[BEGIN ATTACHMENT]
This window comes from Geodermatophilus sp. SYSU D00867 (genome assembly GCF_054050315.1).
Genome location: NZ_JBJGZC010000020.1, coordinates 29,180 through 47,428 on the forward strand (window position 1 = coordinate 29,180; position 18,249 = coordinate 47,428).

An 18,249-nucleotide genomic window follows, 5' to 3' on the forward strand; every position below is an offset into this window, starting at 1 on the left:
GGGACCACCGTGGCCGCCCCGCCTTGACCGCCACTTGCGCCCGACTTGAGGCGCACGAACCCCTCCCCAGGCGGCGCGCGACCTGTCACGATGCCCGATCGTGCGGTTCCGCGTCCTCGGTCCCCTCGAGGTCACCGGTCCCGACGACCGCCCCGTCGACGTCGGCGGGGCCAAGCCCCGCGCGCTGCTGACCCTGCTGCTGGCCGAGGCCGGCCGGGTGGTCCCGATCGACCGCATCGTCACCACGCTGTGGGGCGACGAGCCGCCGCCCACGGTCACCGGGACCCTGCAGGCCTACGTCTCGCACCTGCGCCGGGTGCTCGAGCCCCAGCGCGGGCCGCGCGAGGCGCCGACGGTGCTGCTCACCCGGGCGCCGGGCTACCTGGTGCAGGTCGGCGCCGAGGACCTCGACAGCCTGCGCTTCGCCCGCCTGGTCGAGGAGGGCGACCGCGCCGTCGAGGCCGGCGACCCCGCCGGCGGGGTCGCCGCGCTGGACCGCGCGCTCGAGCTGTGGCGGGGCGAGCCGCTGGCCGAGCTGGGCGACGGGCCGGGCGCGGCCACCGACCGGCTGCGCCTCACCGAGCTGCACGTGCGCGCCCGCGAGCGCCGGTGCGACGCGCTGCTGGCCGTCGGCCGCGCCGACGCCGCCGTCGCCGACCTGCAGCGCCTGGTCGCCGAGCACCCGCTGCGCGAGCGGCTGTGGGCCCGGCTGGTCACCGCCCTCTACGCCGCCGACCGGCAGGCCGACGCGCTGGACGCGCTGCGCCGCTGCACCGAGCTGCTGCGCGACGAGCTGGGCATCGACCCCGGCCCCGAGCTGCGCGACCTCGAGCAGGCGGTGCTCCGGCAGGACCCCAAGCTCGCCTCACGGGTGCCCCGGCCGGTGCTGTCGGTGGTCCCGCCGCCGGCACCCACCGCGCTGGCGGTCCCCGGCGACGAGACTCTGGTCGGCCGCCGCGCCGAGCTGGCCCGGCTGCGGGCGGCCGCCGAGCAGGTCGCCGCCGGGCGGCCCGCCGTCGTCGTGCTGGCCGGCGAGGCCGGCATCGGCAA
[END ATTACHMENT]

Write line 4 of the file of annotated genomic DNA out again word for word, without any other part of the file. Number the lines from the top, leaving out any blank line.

GGGACCACCGTGGCCGCCCCGCCTTGACCGCCACTTGCGCCCGACTTGAGGCGCACGAACCCCTCCCCAGGCGGCGCGCGACCTGTCACGATGCCCGATCGTGCGGTTCCGCGTCCTCGGTCCCCTCGAGGTCACCGGTCCCGACGACCGCCCCGTCGACGTCGGCGGGGCCAAGCCCCGCGCGCTGCTGACCCTGCTGCTGGCCGAGGCCGGCCGGGTGGTCCCGATCGACCGCATCGTCACCACGCTGTGGGGCGACGAGCCGCCGCCCACGGTCACCGGGACCCTGCAGGCCTACGTCTCGCACCTGCGCCGGGTGCTCGAGCCCCAGCGCGGGCCGCGCGAGGCGCCGACGGTGCTGCTCACCCGGGCGCCGGGCTACCTGGTGCAGGTCGGCGCCGAGGACCTCGACAGCCTGCGCTTCGCCCGCCTGGTCGAGGAGGGCGACCGCGCCGTCGAGGCCGGCGACCCCGCCGGCGGGGTCGCCGCGCTGGACCGCGCGCTCGAGCTGTGGCGGGGCGAGCCGCTGGCCGAGCTGGGCGACGGGCCGGGCGCGGCCACCGACCGGCTGCGCCTCACCGAGCTGCACGTGCGCGCCCGCGAGCGCCGGTGCGACGCGCTGCTGGCCGTCGGCCGCGCCGACGCCGCCGTCGCCGACCTGCAGCGCCTGGTCGCCGAGCACCCGCTGCGCGAGCGGCTGTGGGCCCGGCTGGTCACCGCCCTCTACGCCGCCGACCGGCAGGCCGACGCGCTGGACGCGCTGCGCCGCTGCACCGAGCTGCTGCGCGACGAGCTGGGCATCGACCCCGGCCCCGAGCTGCGCGACCTCGAGCAGGCGGTGCTCCGGCAGGACCCCAAGCTCGCCTCACGGGTGCCCCGGCCGGTGCTGTCGGTGGTCCCGCCGCCGGCACCCACCGCGCTGGCGGTCCCCGGCGACGAGACTCTGGTCGGCCGCCGCGCCGAGCTGGCCCGGCTGCGGGCGGCCGCCGAGCAGGTCGCCGCCGGGCGGCCCGCCGTCGTCGTGCTGGCCGGCGAGGCCGGCATCGGCAA